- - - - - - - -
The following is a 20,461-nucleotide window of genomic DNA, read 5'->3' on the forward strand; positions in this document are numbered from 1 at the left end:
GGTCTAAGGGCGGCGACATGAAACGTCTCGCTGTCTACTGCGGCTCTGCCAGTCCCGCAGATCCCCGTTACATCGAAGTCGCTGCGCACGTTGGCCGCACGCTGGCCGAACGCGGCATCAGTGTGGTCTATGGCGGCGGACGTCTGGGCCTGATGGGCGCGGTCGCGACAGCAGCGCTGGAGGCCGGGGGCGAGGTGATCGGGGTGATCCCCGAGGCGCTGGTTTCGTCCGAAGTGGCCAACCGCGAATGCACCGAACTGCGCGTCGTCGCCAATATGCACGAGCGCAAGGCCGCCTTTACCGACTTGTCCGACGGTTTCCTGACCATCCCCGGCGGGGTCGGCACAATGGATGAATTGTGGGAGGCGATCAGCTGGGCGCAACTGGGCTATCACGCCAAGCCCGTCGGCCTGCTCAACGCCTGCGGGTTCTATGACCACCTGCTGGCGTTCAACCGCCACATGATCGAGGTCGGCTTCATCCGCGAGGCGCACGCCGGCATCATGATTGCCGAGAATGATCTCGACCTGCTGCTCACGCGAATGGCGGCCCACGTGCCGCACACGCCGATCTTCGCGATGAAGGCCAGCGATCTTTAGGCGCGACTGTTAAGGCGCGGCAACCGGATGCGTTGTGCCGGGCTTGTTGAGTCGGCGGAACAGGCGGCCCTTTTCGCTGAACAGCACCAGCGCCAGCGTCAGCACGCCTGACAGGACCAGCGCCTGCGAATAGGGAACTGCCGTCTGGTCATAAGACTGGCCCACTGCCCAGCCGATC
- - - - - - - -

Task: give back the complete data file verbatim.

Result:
The following is a 20,461-nucleotide window of genomic DNA, read 5'->3' on the forward strand; positions in this document are numbered from 1 at the left end:
GGTCTAAGGGCGGCGACATGAAACGTCTCGCTGTCTACTGCGGCTCTGCCAGTCCCGCAGATCCCCGTTACATCGAAGTCGCTGCGCACGTTGGCCGCACGCTGGCCGAACGCGGCATCAGTGTGGTCTATGGCGGCGGACGTCTGGGCCTGATGGGCGCGGTCGCGACAGCAGCGCTGGAGGCCGGGGGCGAGGTGATCGGGGTGATCCCCGAGGCGCTGGTTTCGTCCGAAGTGGCCAACCGCGAATGCACCGAACTGCGCGTCGTCGCCAATATGCACGAGCGCAAGGCCGCCTTTACCGACTTGTCCGACGGTTTCCTGACCATCCCCGGCGGGGTCGGCACAATGGATGAATTGTGGGAGGCGATCAGCTGGGCGCAACTGGGCTATCACGCCAAGCCCGTCGGCCTGCTCAACGCCTGCGGGTTCTATGACCACCTGCTGGCGTTCAACCGCCACATGATCGAGGTCGGCTTCATCCGCGAGGCGCACGCCGGCATCATGATTGCCGAGAATGATCTCGACCTGCTGCTCACGCGAATGGCGGCCCACGTGCCGCACACGCCGATCTTCGCGATGAAGGCCAGCGATCTTTAGGCGCGACTGTTAAGGCGCGGCAACCGGATGCGTTGTGCCGGGCTTGTTGAGTCGGCGGAACAGGCGGCCCTTTTCGCTGAACAGCACCAGCGCCAGCGTCAGCACGCCTGACAGGACCAGCGCCTGCGAATAGGGAACTGCCGTCTGGTCATAAGACTGGCCCACTGCCCAGCCGATC